and taking a look at the oil markets today, prices for west texas crude and brent fell, after rising steadily for the last several days. investors sold oil futures on concerns about slower economic growth in the eurozone and what it could mean for oil and gasoline demand. one oil trader says he sees crude prices stabilizing at lower levels. >> near term, we're going to ease back a bit. i think we're probably going to be in the high 80s, maybe 85.5, maybe 87.5 will be where we are going to settle back here. until then, i don't see any reason for us to go much higher. we basically overshot our objectives here. >> susie: last night we told you about chipotle's disappointing sales growth. the upscale burrito maker blamed a cautious consumer and slowing u.s. economy. today, chipotle shares got burned. they fell almost $100 in early
trading, but they were able to cut their losses and end the session down $87. restaurant rivals starbucks and panera bread also lost ground in today's trading. the past few weeks we've been and if you're planning a european summer vacation soon, you could be spending less money. the euro fell as low as $1.2143 against the u.s. dollar, its weakest level against the greenback in about two years. and finally, taking a look at e.t.f.'s, they were all lower across the board. and that's tonight's market focus.
>> susie: "the worst news about the economy is in the rear view mirror". so says our market monitor tonight, he's kurt reiman head of thematic research at u.b.s. wealth management research. hi, kurt. you know, it's hard to be confident about the outlook for the economy after hearing our earlier guest, and talking about recession. why are you so upbeat? >> i don't want to paint stereo rosy -- too rosy a pict but we've seen the economy weaken in the second quarter, and we think the worst is behind us. we saw it globally whether china or the euro zone, but looking in the united states, is woe think we'll get about a 2% growth rate for the second half of the year, and that's going to be spurred on by bank lending and lower gasoline prices and real disposal income turning up in the
united states, and the fed appears to be accommodateive if need be. this suggests a better half. >> susie: against that backdrop, you are recommending to clients four sectors you think they should be investing in, let's take a look. you start with energy. why do you like energy? >> first off, i think you can say that with the energy sector, it's underperformed this year significantly, and even back 52 weeks. and oil prices started to turn around. that should be good for the energy companies and we think structurally we have a story around north american energy independence which supports u.s. domestic energy companies and keep if mind they pay a pretty good dividend and grow it consistently over time. >> susie: as you heard earlier, the forecast for oil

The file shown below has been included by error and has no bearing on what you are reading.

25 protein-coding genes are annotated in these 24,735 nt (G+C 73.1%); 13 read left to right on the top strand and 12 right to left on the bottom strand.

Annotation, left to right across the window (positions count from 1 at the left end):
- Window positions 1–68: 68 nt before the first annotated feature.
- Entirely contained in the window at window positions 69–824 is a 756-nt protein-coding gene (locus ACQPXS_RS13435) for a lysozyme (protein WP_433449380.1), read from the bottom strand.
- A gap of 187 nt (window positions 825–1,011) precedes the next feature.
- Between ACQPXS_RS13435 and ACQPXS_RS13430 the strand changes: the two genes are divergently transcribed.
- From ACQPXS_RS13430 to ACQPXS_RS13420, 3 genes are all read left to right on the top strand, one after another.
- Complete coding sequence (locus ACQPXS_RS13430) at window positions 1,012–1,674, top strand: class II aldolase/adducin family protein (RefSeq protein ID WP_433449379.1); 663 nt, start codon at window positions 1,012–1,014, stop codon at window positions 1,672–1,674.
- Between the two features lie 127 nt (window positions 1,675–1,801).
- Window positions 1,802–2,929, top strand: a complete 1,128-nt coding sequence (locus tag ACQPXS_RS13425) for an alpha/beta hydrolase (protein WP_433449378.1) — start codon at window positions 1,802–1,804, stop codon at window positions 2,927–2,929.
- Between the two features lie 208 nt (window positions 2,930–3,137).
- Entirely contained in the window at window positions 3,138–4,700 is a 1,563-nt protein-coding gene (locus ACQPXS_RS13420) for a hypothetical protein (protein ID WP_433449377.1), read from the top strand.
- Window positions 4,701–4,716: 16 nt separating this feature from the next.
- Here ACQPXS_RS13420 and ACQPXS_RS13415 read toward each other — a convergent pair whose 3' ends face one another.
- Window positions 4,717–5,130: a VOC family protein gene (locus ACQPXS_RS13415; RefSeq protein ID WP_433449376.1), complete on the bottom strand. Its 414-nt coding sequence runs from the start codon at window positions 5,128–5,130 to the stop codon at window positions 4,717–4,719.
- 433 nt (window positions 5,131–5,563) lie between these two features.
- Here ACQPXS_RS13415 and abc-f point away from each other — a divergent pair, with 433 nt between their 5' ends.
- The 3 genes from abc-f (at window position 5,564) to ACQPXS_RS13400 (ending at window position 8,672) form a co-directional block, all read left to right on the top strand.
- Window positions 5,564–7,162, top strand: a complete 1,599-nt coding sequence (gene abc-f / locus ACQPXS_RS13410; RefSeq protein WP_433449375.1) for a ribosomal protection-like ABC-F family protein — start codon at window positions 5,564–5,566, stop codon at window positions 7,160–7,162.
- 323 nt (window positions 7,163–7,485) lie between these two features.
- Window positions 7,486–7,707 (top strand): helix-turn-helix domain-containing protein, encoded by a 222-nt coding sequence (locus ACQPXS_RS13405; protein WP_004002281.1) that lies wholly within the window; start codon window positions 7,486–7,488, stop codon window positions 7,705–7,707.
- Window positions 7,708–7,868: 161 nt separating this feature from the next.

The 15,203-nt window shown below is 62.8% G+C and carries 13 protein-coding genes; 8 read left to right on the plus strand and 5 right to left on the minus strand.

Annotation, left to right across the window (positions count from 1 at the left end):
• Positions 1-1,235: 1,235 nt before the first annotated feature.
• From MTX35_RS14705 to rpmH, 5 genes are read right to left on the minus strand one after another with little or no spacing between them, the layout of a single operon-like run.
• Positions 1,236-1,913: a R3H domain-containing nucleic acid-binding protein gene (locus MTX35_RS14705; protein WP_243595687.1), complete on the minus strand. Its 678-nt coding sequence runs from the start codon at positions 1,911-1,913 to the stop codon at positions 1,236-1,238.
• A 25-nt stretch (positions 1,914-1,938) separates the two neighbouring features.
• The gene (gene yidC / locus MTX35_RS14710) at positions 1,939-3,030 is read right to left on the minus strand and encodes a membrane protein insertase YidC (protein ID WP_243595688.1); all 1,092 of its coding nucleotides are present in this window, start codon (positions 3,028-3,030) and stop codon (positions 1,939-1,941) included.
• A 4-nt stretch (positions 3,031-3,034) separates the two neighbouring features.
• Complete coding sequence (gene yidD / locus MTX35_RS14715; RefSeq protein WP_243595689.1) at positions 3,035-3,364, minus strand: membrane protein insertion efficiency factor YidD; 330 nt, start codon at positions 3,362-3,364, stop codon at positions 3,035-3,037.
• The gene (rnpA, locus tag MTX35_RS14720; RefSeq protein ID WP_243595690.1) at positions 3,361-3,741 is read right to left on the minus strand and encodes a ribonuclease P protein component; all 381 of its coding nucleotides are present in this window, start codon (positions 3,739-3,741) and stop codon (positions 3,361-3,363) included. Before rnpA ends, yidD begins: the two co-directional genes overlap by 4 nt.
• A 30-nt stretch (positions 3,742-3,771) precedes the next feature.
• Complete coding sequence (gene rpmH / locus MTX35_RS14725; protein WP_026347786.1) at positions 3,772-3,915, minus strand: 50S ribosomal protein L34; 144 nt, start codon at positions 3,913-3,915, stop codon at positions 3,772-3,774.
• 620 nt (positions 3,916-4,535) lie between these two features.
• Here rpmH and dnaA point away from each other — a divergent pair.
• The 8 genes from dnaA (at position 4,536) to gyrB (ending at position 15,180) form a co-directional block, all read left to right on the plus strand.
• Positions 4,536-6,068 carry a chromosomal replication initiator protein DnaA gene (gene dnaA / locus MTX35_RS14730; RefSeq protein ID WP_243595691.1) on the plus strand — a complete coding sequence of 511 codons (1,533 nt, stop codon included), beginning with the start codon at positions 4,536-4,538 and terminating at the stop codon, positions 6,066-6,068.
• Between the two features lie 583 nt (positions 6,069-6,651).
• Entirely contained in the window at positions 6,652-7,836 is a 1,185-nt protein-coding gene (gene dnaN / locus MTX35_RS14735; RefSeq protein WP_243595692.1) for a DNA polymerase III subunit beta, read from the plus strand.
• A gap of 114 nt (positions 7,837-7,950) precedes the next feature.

prices coming down to the $80 level, would that change your view on energy as an investment? >> no, it won't. we think there's a risk that oil prices can move lower because it's oversupply. but the next year and beyond, oil prices will be higher than where they close today. >> susie: move on to the next sector, technology. we've seen strong earnings from technology this week, when you look at google, ibm and microsoft. what's the attraction here? >> technology is one of the cheapest sectors that we see in the s&p 500. a lot of corporate spending going on to boost productivity and remain competitive. they're buying right into the i.t. sector across the board, whether it's software or hardware, semiconductors, all of these are supported by corporate. and we have to keep in mind, the second half we're going to see a product refresh, lots of different product tac are exciting and consumers and business will be part of this. and the technology sector has a lot of cash on the balance